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CMS Call Letter: Provisions Related to Dual Eligible and Low Income Subsidy Individuals

For the last of our series on the 2016 Draft Call Letter, we focus on the provisions impacting plans serving Medicare-Medicaid, or dual eligible, enrollees. As we have previously posted, the Centers for Medicare & Medicaid Services (CMS) has struggled with how to provide high quality, seamless care to dual eligible individuals. Through the 2016 Draft Call Letter, CMS further attempts to ease administrative burdens and provide incentives for plans to better integrate Medicare and Medicaid services. Specifically, the 2016 Draft Call Letter i) proposes changes to the Star Ratings program to reduce the weight of certain measures whose outcome may be impacted by dual status; ii) introduces a potential integrated Star Ratings system for Medicare-Medicaid Plans (MMPs); and iii) requests comments on providing certain administrative flexibilities to allow Dual Eligible Special Needs Plans (D-SNPs) to better integrate services. The Draft Call Letter also provides the annual updates to Low Income Subsidy (LIS) costsharing amounts and the Fully Integrated Dual Eligible (FIDE) Special Needs Plans (SNP) frailty adjustments.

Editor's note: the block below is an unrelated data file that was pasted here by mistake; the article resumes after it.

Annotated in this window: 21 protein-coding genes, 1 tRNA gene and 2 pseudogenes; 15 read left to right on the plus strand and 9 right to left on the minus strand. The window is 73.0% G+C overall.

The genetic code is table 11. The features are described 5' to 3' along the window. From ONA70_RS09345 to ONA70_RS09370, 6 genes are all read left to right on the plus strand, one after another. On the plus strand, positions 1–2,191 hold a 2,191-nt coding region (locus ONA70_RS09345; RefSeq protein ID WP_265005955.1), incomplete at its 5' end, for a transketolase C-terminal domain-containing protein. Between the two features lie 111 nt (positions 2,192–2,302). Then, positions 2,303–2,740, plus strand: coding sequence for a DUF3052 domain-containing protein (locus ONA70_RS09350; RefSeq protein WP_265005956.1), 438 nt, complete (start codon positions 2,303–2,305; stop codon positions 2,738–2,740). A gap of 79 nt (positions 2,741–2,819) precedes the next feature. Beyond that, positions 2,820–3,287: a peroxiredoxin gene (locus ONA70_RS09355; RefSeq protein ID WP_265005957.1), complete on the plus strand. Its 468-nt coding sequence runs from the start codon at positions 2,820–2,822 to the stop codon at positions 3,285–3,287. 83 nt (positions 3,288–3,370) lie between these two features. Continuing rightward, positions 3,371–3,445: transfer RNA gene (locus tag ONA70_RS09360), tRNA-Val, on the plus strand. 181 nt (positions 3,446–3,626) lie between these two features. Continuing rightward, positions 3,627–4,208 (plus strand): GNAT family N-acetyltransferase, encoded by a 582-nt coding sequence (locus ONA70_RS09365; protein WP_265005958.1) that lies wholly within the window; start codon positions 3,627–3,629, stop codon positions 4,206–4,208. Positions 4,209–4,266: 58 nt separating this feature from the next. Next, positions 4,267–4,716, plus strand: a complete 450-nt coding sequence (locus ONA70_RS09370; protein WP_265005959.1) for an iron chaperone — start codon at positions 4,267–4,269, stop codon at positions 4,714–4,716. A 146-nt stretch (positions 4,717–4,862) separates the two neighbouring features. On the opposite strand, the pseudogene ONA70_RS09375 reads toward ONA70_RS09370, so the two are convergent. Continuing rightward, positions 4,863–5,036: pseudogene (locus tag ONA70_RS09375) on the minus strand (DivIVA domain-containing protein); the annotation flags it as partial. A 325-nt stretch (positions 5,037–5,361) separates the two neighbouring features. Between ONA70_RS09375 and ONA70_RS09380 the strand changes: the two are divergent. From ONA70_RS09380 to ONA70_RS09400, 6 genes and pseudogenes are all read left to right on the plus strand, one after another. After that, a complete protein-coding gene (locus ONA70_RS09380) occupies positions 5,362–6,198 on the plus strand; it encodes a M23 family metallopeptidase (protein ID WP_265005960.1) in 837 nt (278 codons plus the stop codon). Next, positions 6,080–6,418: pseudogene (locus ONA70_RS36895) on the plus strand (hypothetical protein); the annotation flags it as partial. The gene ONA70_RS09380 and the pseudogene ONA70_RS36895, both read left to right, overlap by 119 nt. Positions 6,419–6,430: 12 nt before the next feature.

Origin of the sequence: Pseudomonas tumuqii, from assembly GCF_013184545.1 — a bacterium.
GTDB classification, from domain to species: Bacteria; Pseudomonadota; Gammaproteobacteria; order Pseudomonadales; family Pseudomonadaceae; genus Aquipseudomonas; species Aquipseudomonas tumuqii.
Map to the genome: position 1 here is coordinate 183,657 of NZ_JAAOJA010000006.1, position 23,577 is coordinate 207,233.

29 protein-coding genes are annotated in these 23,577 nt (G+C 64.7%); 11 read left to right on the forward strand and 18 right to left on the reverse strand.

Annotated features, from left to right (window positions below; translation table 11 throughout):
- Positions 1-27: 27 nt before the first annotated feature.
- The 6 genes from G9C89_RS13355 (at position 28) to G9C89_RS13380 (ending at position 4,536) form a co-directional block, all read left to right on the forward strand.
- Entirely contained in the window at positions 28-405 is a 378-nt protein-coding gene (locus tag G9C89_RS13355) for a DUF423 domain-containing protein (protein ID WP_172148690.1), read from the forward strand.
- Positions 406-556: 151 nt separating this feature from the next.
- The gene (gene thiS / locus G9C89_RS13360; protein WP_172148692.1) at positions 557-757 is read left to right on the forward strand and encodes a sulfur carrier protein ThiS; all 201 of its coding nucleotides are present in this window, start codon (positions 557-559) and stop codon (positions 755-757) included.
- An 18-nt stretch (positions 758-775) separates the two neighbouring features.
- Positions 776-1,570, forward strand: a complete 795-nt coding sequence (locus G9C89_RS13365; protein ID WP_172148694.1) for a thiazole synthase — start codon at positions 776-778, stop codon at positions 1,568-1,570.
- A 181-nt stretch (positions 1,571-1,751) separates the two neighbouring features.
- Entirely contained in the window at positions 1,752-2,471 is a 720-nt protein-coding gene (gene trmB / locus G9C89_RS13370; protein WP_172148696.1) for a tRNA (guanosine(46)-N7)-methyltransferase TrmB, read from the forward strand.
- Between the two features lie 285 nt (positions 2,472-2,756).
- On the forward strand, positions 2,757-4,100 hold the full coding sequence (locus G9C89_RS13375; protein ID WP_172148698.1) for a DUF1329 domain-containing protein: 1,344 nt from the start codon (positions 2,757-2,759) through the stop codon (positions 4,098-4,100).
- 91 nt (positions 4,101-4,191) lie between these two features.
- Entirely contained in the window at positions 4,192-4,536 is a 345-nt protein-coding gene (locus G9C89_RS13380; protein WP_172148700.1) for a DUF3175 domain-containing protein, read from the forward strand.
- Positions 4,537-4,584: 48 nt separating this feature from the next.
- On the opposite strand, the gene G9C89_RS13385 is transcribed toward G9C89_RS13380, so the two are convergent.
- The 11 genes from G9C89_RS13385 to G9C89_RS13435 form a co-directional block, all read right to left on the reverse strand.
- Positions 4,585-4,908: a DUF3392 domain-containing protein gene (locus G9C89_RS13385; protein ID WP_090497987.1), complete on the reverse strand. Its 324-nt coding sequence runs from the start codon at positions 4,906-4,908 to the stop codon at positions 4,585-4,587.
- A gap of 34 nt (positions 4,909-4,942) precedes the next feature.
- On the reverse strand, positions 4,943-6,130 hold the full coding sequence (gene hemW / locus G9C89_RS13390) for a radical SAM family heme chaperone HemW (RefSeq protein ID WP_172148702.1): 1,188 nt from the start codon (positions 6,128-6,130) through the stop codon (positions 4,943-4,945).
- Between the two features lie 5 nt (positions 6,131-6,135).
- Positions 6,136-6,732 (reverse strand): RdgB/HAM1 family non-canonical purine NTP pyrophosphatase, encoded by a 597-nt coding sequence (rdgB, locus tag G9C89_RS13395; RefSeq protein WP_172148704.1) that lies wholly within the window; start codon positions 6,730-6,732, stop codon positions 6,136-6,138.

Star Ratings Weights

The most notable provisions of the 2016 Call Letter impacting plans providing care to dual eligible individuals are those related to the Star Ratings program, which we covered in-depth in Monday’s post. As we discussed, this fall CMS released a Request for Information soliciting research showing that plans with a high proportion of dual eligible or LIS enrollees are disadvantaged under the Star Ratings program. CMS released many of the submissions last week, as well as its internal research and analyses. From this research, CMS found that, although there is no evidence to “definitely” identify low-income status as driving the differences in Star Ratings, there may be a correlation between dual/LIS status and the outcomes of a subset of measures. Specifically, after examining 19 of the 46 Parts C and D Star Rating measures, CMS found that LIS/dual status had an impact on the outcome of nine of those measures. For seven of the nine, CMS is proposing to reduce the weight of the measure by half. The measures include: breast cancer screening, colorectal cancer screening, diabetes care – blood sugar controlled, osteoporosis management in women who had a fracture, rheumatoid arthritis management, reducing the risk of falling, and medication adherence for hypertension (for Part D Plans (PDPs) only). This adjustment is proposed for all plans, regardless of a contract’s percentage of dual and/or LIS enrollees.